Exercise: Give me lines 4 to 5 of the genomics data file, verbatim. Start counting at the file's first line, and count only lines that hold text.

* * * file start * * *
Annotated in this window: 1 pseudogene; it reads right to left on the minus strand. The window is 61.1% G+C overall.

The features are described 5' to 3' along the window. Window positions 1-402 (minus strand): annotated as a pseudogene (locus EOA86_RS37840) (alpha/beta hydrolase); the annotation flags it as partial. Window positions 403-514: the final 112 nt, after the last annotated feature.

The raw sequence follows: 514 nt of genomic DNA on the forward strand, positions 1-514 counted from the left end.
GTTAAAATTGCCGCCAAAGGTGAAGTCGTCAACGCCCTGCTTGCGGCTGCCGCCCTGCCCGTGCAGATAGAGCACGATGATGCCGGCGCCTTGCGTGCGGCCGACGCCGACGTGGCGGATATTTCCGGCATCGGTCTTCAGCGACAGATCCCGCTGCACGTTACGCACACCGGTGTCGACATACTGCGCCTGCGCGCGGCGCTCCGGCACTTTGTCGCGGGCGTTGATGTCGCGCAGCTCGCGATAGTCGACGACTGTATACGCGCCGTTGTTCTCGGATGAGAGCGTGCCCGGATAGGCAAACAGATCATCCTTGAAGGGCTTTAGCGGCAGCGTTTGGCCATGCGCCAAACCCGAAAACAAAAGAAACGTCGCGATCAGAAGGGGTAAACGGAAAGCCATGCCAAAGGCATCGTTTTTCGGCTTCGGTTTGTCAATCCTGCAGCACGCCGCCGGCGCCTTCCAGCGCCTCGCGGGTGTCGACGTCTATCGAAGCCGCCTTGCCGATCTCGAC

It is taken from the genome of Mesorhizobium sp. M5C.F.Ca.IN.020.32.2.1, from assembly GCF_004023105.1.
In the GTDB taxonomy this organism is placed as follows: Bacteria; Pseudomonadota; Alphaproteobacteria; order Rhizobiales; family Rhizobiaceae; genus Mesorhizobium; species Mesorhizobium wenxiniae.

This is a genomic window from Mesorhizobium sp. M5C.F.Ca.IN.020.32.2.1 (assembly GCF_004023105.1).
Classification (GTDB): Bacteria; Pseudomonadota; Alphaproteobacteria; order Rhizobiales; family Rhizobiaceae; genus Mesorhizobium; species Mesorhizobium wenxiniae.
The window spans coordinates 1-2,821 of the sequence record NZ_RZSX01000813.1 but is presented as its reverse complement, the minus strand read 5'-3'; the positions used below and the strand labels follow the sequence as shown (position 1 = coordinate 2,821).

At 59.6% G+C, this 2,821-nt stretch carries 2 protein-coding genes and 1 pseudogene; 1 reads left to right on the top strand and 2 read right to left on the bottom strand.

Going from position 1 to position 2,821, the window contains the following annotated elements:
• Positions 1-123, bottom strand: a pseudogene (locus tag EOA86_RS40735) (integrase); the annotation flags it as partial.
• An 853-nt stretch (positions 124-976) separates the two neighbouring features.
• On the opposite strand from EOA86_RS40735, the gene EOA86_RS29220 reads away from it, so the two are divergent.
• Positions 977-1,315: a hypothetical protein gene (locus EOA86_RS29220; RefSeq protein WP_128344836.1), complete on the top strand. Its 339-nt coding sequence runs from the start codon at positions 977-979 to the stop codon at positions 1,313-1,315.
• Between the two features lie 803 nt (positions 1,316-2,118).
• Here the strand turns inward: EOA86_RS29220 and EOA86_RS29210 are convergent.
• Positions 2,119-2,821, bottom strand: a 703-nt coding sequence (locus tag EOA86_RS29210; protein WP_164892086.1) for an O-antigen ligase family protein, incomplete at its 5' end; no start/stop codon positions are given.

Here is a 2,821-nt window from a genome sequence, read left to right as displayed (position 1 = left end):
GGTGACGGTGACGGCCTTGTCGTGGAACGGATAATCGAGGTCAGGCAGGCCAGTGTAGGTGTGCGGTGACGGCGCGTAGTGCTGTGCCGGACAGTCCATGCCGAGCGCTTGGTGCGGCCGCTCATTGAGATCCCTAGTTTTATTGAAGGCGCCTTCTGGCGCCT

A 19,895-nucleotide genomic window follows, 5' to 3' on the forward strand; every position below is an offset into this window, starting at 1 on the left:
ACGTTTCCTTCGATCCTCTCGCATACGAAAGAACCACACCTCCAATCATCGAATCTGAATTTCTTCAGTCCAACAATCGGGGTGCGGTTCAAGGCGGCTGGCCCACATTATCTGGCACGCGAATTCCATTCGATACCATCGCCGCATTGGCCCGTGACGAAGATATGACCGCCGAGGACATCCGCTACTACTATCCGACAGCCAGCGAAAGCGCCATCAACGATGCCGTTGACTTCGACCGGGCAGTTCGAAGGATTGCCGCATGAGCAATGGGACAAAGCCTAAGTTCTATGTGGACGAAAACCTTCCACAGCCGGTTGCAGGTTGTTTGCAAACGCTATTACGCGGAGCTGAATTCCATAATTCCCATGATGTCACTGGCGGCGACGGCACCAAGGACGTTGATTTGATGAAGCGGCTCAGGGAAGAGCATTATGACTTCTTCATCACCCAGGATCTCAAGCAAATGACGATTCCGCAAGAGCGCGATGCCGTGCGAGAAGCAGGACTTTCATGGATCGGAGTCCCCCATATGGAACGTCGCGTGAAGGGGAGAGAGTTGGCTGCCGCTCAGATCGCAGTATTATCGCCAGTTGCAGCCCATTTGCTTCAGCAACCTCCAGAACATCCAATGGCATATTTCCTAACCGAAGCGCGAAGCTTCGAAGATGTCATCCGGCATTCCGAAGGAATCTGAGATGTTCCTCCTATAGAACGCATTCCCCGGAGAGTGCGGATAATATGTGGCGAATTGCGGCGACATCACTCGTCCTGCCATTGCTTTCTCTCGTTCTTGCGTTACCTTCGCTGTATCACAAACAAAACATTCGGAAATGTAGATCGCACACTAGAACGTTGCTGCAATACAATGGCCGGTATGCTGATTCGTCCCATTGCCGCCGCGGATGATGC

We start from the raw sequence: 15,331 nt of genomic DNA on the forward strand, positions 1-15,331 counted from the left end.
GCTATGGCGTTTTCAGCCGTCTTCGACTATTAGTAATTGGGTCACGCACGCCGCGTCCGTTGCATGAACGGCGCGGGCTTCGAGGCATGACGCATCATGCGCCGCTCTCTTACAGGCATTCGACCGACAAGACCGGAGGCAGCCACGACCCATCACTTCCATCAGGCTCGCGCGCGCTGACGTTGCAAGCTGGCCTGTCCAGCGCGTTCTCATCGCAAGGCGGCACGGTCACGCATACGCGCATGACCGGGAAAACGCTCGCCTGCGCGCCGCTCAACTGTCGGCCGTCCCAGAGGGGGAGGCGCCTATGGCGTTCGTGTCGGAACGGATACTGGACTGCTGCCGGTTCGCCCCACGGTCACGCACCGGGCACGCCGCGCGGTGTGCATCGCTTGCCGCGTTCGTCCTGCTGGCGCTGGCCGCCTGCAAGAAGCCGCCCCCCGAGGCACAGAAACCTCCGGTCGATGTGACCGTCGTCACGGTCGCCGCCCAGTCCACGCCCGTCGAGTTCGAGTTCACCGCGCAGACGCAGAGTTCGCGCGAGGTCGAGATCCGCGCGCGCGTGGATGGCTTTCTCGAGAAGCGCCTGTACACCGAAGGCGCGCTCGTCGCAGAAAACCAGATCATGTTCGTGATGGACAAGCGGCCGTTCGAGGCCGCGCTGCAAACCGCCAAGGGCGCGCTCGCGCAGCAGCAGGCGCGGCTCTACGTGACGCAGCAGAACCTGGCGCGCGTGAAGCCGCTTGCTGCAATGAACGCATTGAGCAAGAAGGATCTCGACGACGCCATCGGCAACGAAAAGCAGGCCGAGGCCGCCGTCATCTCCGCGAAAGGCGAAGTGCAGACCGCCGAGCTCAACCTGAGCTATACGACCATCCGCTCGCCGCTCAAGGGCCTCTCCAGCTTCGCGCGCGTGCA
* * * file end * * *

GTTAAAATTGCCGCCAAAGGTGAAGTCGTCAACGCCCTGCTTGCGGCTGCCGCCCTGCCCGTGCAGATAGAGCACGATGATGCCGGCGCCTTGCGTGCGGCCGACGCCGACGTGGCGGATATTTCCGGCATCGGTCTTCAGCGACAGATCCCGCTGCACGTTACGCACACCGGTGTCGACATACTGCGCCTGCGCGCGGCGCTCCGGCACTTTGTCGCGGGCGTTGATGTCGCGCAGCTCGCGATAGTCGACGACTGTATACGCGCCGTTGTTCTCGGATGAGAGCGTGCCCGGATAGGCAAACAGATCATCCTTGAAGGGCTTTAGCGGCAGCGTTTGGCCATGCGCCAAACCCGAAAACAAAAGAAACGTCGCGATCAGAAGGGGTAAACGGAAAGCCATGCCAAAGGCATCGTTTTTCGGCTTCGGTTTGTCAATCCTGCAGCACGCCGCCGGCGCCTTCCAGCGCCTCGCGGGTGTCGACGTCTATCGAAGCCGCCTTGCCGATCTCGAC

It is taken from the genome of Mesorhizobium sp. M5C.F.Ca.IN.020.32.2.1, from assembly GCF_004023105.1.